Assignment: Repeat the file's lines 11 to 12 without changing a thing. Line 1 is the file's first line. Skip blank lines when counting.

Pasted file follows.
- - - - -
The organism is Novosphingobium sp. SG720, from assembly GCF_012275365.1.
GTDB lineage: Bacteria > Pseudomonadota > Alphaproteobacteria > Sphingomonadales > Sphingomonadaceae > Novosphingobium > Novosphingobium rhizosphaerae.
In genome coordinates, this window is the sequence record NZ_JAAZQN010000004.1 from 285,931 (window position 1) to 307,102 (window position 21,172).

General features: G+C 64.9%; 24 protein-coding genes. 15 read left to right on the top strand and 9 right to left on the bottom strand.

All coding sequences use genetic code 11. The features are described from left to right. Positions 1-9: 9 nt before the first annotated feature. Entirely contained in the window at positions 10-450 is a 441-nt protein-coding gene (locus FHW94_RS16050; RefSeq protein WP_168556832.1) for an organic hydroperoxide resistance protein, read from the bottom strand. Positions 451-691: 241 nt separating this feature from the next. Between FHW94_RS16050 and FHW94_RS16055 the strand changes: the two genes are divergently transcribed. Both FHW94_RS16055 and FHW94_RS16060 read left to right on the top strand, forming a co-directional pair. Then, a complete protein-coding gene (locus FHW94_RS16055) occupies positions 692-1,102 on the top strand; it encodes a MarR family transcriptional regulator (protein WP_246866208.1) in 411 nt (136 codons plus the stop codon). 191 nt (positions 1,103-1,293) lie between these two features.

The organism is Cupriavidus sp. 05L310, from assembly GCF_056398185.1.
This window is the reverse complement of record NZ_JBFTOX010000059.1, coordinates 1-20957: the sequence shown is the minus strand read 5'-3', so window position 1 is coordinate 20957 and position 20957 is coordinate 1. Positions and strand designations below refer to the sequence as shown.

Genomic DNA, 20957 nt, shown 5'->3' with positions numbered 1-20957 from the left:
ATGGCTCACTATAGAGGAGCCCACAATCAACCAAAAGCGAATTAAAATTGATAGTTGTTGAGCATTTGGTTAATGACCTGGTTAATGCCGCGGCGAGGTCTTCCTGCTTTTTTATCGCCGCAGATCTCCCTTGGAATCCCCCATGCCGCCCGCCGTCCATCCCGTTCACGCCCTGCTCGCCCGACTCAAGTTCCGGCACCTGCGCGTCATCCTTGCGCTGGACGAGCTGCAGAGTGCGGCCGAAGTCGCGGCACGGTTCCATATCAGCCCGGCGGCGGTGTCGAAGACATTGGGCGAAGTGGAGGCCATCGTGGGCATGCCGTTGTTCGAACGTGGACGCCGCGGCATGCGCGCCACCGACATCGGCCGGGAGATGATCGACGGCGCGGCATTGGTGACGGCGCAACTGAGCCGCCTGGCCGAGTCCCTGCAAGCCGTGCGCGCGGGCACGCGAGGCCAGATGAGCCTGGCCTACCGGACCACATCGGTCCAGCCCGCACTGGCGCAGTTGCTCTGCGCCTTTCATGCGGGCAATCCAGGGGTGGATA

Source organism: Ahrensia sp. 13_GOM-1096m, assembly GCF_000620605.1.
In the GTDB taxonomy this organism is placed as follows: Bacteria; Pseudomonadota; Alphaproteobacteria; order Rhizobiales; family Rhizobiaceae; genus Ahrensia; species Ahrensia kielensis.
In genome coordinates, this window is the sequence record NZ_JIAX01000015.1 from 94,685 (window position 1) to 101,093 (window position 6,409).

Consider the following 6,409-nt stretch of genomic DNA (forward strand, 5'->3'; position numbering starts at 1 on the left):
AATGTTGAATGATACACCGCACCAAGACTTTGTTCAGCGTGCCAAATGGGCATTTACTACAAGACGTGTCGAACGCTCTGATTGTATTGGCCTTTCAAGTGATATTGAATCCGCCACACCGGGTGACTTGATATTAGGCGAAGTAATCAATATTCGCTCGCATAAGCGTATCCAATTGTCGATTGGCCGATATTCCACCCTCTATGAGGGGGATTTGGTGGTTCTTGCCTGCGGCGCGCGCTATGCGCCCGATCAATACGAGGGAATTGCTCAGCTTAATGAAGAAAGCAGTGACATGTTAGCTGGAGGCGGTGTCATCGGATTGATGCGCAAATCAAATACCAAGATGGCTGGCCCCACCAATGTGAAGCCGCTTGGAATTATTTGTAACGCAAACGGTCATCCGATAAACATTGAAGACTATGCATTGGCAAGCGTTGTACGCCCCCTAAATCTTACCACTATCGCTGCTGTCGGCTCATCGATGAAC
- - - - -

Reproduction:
In the GTDB taxonomy this organism is placed as follows: Bacteria; Pseudomonadota; Alphaproteobacteria; order Rhizobiales; family Rhizobiaceae; genus Ahrensia; species Ahrensia kielensis.
In genome coordinates, this window is the sequence record NZ_JIAX01000015.1 from 94,685 (window position 1) to 101,093 (window position 6,409).